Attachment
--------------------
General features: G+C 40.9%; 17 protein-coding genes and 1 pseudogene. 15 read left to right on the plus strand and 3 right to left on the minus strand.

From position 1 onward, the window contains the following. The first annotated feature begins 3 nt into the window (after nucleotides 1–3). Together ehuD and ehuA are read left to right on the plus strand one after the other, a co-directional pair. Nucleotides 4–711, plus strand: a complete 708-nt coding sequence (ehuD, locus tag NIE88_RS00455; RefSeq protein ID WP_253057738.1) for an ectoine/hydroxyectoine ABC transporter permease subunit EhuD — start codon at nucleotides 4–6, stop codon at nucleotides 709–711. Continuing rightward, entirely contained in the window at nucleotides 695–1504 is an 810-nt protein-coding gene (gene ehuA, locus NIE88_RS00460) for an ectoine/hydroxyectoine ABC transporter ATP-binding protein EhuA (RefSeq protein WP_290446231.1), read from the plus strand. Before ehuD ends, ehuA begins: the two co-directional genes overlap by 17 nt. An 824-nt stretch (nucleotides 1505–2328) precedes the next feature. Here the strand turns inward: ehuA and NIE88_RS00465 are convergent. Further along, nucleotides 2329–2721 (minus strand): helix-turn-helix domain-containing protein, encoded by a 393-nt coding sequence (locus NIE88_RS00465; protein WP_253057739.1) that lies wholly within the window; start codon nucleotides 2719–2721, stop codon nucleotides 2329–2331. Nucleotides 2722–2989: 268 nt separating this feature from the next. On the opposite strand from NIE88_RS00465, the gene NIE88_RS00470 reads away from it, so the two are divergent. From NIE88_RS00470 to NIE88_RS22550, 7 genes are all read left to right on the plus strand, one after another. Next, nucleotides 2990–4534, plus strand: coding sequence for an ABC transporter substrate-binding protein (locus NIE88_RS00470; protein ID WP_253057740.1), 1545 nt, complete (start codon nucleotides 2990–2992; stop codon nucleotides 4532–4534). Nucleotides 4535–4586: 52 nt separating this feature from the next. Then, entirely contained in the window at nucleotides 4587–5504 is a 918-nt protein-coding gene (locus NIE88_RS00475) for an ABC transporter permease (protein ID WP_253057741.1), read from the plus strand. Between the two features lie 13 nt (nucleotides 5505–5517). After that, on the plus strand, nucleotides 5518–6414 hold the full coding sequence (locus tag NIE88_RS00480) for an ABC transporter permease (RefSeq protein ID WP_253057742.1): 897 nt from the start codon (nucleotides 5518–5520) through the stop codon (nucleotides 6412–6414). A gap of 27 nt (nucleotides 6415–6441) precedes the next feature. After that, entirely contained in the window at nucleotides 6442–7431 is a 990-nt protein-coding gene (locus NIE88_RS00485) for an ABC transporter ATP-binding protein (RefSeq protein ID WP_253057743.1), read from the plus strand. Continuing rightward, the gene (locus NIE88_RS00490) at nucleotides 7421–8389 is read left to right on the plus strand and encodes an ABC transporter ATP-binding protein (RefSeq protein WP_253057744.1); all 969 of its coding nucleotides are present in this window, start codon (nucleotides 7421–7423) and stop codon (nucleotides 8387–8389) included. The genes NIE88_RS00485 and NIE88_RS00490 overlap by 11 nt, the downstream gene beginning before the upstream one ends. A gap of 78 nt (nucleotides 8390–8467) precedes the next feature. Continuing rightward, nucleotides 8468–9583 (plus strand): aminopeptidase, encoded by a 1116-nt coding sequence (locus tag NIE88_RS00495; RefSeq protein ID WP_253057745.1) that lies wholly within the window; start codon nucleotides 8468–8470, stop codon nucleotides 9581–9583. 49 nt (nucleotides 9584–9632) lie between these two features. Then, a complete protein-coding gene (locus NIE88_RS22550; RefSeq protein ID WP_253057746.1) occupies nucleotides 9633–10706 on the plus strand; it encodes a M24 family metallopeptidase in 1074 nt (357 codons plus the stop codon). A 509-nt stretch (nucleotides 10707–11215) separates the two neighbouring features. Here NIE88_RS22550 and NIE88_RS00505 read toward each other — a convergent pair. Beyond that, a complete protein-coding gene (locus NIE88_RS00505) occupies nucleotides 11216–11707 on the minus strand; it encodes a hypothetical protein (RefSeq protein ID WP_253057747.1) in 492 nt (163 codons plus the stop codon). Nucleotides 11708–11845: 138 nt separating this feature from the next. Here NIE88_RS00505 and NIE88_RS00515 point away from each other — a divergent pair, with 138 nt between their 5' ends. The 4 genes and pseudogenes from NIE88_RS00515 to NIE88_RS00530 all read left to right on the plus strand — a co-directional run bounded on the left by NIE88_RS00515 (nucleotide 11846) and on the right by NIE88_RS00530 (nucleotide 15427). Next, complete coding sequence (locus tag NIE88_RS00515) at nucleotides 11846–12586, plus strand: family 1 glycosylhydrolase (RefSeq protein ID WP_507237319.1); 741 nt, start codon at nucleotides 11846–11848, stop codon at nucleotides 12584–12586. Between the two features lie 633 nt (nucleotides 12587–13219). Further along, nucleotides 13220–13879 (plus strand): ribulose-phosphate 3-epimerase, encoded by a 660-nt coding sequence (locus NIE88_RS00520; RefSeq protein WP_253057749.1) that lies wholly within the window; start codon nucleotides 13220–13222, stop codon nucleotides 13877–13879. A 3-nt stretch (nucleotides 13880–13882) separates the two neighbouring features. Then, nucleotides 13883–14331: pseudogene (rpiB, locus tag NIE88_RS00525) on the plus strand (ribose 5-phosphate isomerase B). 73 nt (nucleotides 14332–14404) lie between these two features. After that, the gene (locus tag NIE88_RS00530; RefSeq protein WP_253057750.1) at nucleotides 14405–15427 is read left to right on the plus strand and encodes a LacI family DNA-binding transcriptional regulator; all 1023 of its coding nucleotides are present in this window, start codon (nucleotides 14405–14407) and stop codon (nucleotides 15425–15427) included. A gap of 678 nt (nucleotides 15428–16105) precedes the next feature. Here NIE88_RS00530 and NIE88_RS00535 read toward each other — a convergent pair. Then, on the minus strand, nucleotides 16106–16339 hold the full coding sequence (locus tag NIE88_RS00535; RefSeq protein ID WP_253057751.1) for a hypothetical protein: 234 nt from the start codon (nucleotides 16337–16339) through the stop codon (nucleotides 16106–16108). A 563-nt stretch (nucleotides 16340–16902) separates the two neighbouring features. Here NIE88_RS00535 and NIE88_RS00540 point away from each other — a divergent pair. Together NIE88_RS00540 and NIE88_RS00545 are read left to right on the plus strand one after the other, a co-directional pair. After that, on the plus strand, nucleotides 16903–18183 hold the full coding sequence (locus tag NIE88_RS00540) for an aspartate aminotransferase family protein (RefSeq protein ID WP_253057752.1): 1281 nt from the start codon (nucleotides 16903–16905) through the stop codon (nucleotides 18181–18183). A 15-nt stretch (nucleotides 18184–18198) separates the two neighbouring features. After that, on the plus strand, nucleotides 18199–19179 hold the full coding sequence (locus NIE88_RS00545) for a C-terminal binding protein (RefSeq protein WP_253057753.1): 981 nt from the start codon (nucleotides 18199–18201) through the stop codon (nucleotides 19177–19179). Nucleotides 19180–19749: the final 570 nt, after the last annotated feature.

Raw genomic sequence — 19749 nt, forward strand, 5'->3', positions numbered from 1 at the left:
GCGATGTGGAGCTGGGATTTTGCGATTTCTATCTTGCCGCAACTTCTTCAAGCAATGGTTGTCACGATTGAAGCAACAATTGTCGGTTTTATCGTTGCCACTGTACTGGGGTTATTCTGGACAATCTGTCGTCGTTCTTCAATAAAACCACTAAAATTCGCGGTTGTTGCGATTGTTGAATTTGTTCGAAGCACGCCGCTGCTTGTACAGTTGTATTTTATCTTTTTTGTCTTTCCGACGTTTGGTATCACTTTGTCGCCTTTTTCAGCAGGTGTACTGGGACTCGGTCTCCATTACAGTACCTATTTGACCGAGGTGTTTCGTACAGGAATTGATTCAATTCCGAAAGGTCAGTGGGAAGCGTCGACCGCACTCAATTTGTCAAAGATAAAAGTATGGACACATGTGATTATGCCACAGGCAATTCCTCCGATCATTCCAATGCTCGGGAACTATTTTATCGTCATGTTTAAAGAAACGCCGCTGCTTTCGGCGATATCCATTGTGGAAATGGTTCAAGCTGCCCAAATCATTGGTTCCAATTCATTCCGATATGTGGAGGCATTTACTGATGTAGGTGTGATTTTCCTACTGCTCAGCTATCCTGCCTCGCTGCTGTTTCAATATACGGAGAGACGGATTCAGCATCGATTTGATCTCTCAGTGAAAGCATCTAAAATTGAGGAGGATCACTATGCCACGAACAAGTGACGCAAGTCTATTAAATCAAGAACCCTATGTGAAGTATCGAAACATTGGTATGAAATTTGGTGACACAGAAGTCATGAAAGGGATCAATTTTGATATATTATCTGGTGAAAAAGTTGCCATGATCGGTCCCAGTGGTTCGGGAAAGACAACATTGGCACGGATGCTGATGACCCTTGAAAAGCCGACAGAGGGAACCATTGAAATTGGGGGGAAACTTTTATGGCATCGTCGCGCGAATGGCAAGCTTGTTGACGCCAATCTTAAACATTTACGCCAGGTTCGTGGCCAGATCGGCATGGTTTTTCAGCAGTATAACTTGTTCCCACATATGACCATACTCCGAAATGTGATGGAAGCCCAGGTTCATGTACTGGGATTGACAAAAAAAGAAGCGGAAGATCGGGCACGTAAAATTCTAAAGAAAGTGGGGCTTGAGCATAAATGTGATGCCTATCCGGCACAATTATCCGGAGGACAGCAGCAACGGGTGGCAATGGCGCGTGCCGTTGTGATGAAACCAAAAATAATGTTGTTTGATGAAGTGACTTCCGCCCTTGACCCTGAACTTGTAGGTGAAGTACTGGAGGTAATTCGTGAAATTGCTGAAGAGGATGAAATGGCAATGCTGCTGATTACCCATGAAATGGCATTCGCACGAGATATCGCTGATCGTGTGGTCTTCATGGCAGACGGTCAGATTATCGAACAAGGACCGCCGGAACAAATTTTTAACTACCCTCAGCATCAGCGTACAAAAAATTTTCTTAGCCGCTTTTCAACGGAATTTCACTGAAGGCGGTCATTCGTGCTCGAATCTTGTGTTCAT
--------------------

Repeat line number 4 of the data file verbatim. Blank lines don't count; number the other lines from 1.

GCGATGTGGAGCTGGGATTTTGCGATTTCTATCTTGCCGCAACTTCTTCAAGCAATGGTTGTCACGATTGAAGCAACAATTGTCGGTTTTATCGTTGCCACTGTACTGGGGTTATTCTGGACAATCTGTCGTCGTTCTTCAATAAAACCACTAAAATTCGCGGTTGTTGCGATTGTTGAATTTGTTCGAAGCACGCCGCTGCTTGTACAGTTGTATTTTATCTTTTTTGTCTTTCCGACGTTTGGTATCACTTTGTCGCCTTTTTCAGCAGGTGTACTGGGACTCGGTCTCCATTACAGTACCTATTTGACCGAGGTGTTTCGTACAGGAATTGATTCAATTCCGAAAGGTCAGTGGGAAGCGTCGACCGCACTCAATTTGTCAAAGATAAAAGTATGGACACATGTGATTATGCCACAGGCAATTCCTCCGATCATTCCAATGCTCGGGAACTATTTTATCGTCATGTTTAAAGAAACGCCGCTGCTTTCGGCGATATCCATTGTGGAAATGGTTCAAGCTGCCCAAATCATTGGTTCCAATTCATTCCGATATGTGGAGGCATTTACTGATGTAGGTGTGATTTTCCTACTGCTCAGCTATCCTGCCTCGCTGCTGTTTCAATATACGGAGAGACGGATTCAGCATCGATTTGATCTCTCAGTGAAAGCATCTAAAATTGAGGAGGATCACTATGCCACGAACAAGTGACGCAAGTCTATTAAATCAAGAACCCTATGTGAAGTATCGAAACATTGGTATGAAATTTGGTGACACAGAAGTCATGAAAGGGATCAATTTTGATATATTATCTGGTGAAAAAGTTGCCATGATCGGTCCCAGTGGTTCGGGAAAGACAACATTGGCACGGATGCTGATGACCCTTGAAAAGCCGACAGAGGGAACCATTGAAATTGGGGGGAAACTTTTATGGCATCGTCGCGCGAATGGCAAGCTTGTTGACGCCAATCTTAAACATTTACGCCAGGTTCGTGGCCAGATCGGCATGGTTTTTCAGCAGTATAACTTGTTCCCACATATGACCATACTCCGAAATGTGATGGAAGCCCAGGTTCATGTACTGGGATTGACAAAAAAAGAAGCGGAAGATCGGGCACGTAAAATTCTAAAGAAAGTGGGGCTTGAGCATAAATGTGATGCCTATCCGGCACAATTATCCGGAGGACAGCAGCAACGGGTGGCAATGGCGCGTGCCGTTGTGATGAAACCAAAAATAATGTTGTTTGATGAAGTGACTTCCGCCCTTGACCCTGAACTTGTAGGTGAAGTACTGGAGGTAATTCGTGAAATTGCTGAAGAGGATGAAATGGCAATGCTGCTGATTACCCATGAAATGGCATTCGCACGAGATATCGCTGATCGTGTGGTCTTCATGGCAGACGGTCAGATTATCGAACAAGGACCGCCGGAACAAATTTTTAACTACCCTCAGCATCAGCGTACAAAAAATTTTCTTAGCCGCTTTTCAACGGAATTTCACTGAAGGCGGTCATTCGTGCTCGAATCTTGTGTTCAT